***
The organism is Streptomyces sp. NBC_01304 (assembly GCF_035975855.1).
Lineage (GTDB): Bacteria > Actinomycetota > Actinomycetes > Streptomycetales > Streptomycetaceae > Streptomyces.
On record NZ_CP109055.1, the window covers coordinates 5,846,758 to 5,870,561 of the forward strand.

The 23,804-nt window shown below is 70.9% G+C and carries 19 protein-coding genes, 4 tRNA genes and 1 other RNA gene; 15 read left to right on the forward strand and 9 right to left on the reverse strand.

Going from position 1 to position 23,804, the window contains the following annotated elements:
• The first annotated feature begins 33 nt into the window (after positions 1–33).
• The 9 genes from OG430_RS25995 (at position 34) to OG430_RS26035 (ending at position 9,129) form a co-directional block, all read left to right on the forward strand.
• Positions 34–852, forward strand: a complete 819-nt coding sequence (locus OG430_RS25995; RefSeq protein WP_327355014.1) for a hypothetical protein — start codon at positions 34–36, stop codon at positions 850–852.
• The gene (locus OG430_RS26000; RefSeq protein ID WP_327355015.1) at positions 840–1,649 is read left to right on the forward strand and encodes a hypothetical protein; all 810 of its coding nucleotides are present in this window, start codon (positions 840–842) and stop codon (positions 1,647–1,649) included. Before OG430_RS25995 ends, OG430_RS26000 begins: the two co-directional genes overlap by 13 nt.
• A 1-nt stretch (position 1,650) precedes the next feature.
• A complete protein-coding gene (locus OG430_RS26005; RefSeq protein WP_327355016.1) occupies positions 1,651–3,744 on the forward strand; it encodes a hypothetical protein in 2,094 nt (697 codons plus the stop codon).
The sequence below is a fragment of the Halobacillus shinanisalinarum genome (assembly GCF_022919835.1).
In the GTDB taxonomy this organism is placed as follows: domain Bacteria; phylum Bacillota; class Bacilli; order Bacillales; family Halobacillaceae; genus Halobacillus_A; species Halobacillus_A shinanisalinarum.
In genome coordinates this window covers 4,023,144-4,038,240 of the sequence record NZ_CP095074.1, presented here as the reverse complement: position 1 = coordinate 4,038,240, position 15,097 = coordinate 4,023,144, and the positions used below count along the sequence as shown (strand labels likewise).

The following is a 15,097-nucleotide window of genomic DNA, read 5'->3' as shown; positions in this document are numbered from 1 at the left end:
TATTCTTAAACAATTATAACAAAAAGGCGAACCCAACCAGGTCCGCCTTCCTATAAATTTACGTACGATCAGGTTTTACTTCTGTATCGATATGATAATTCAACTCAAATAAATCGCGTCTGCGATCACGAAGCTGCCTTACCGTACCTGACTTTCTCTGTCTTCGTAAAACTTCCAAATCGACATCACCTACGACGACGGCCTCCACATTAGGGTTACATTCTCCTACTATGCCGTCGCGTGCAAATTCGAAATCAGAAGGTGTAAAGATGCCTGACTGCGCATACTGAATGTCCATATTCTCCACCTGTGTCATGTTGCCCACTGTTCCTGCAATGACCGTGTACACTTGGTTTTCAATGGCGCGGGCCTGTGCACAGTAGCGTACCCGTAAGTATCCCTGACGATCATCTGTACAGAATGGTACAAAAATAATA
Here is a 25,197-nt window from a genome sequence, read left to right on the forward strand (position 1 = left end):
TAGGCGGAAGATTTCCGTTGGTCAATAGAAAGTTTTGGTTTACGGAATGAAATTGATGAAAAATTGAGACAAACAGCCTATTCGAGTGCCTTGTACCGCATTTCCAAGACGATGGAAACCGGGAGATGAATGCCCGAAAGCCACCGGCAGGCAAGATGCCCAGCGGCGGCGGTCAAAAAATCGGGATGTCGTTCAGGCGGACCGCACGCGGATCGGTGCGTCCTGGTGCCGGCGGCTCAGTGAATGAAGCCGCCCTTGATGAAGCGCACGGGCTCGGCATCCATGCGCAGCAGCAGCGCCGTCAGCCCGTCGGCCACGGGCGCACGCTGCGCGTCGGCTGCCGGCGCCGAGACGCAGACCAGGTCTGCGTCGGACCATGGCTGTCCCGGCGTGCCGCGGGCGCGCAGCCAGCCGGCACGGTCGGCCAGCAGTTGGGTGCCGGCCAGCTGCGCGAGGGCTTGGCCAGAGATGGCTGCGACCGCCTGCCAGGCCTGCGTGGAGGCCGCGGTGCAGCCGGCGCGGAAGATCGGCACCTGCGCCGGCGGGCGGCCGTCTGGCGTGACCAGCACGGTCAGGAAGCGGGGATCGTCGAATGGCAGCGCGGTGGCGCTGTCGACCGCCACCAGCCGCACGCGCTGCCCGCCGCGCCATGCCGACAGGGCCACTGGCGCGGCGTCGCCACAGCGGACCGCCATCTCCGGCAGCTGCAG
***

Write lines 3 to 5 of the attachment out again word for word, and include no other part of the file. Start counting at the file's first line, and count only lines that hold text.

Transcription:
On record NZ_CP109055.1, the window covers coordinates 5,846,758 to 5,870,561 of the forward strand.

The 23,804-nt window shown below is 70.9% G+C and carries 19 protein-coding genes, 4 tRNA genes and 1 other RNA gene; 15 read left to right on the forward strand and 9 right to left on the reverse strand.

Going from position 1 to position 23,804, the window contains the following annotated elements: